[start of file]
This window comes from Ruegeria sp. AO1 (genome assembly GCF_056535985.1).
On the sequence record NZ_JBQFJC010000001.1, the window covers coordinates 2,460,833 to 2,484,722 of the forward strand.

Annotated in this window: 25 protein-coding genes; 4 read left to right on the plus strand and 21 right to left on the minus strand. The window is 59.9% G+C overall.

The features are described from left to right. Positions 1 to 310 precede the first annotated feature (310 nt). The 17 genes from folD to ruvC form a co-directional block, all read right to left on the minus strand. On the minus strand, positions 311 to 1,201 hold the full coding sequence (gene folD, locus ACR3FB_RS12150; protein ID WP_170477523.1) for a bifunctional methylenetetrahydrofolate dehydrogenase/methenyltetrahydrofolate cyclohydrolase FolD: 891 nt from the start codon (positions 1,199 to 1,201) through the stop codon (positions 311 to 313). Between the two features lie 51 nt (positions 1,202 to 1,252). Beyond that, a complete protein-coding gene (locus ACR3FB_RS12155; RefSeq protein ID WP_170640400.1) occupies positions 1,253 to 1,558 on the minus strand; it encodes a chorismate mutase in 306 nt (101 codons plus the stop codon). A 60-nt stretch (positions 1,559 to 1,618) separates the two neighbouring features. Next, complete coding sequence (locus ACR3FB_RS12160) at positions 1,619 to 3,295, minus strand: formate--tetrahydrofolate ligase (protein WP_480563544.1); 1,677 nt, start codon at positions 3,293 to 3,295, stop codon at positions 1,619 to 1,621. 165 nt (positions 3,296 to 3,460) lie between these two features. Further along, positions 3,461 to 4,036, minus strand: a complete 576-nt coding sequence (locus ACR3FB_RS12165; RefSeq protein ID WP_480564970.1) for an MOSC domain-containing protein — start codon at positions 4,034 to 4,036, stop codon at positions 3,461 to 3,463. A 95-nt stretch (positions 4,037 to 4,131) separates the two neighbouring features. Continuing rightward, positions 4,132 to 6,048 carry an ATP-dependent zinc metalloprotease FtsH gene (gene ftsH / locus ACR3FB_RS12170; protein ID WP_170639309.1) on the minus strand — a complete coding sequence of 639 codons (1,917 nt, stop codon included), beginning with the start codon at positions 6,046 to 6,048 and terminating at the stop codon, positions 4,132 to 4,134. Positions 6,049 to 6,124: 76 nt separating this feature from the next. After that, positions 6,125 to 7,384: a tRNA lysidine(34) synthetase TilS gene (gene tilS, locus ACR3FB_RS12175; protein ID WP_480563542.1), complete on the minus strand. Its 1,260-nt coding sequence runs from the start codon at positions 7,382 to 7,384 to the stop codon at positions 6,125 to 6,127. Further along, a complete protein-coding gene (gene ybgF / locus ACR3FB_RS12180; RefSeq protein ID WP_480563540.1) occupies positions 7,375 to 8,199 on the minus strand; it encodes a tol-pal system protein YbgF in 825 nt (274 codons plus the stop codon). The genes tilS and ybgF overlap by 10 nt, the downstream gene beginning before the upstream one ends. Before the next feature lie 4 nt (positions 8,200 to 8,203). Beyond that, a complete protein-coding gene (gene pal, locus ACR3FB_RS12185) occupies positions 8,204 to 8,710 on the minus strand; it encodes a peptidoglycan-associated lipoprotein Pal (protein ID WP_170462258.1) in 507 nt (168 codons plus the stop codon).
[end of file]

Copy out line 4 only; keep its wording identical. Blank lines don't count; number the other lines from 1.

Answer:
The features are described from left to right. Positions 1 to 310 precede the first annotated feature (310 nt). The 17 genes from folD to ruvC form a co-directional block, all read right to left on the minus strand. On the minus strand, positions 311 to 1,201 hold the full coding sequence (gene folD, locus ACR3FB_RS12150; protein ID WP_170477523.1) for a bifunctional methylenetetrahydrofolate dehydrogenase/methenyltetrahydrofolate cyclohydrolase FolD: 891 nt from the start codon (positions 1,199 to 1,201) through the stop codon (positions 311 to 313). Between the two features lie 51 nt (positions 1,202 to 1,252). Beyond that, a complete protein-coding gene (locus ACR3FB_RS12155; RefSeq protein ID WP_170640400.1) occupies positions 1,253 to 1,558 on the minus strand; it encodes a chorismate mutase in 306 nt (101 codons plus the stop codon). A 60-nt stretch (positions 1,559 to 1,618) separates the two neighbouring features. Next, complete coding sequence (locus ACR3FB_RS12160) at positions 1,619 to 3,295, minus strand: formate--tetrahydrofolate ligase (protein WP_480563544.1); 1,677 nt, start codon at positions 3,293 to 3,295, stop codon at positions 1,619 to 1,621. 165 nt (positions 3,296 to 3,460) lie between these two features. Further along, positions 3,461 to 4,036, minus strand: a complete 576-nt coding sequence (locus ACR3FB_RS12165; RefSeq protein ID WP_480564970.1) for an MOSC domain-containing protein — start codon at positions 4,034 to 4,036, stop codon at positions 3,461 to 3,463. A 95-nt stretch (positions 4,037 to 4,131) separates the two neighbouring features. Continuing rightward, positions 4,132 to 6,048 carry an ATP-dependent zinc metalloprotease FtsH gene (gene ftsH / locus ACR3FB_RS12170; protein ID WP_170639309.1) on the minus strand — a complete coding sequence of 639 codons (1,917 nt, stop codon included), beginning with the start codon at positions 6,046 to 6,048 and terminating at the stop codon, positions 4,132 to 4,134. Positions 6,049 to 6,124: 76 nt separating this feature from the next. After that, positions 6,125 to 7,384: a tRNA lysidine(34) synthetase TilS gene (gene tilS, locus ACR3FB_RS12175; protein ID WP_480563542.1), complete on the minus strand. Its 1,260-nt coding sequence runs from the start codon at positions 7,382 to 7,384 to the stop codon at positions 6,125 to 6,127. Further along, a complete protein-coding gene (gene ybgF / locus ACR3FB_RS12180; RefSeq protein ID WP_480563540.1) occupies positions 7,375 to 8,199 on the minus strand; it encodes a tol-pal system protein YbgF in 825 nt (274 codons plus the stop codon). The genes tilS and ybgF overlap by 10 nt, the downstream gene beginning before the upstream one ends. Before the next feature lie 4 nt (positions 8,200 to 8,203). Beyond that, a complete protein-coding gene (gene pal, locus ACR3FB_RS12185) occupies positions 8,204 to 8,710 on the minus strand; it encodes a peptidoglycan-associated lipoprotein Pal (protein ID WP_170462258.1) in 507 nt (168 codons plus the stop codon).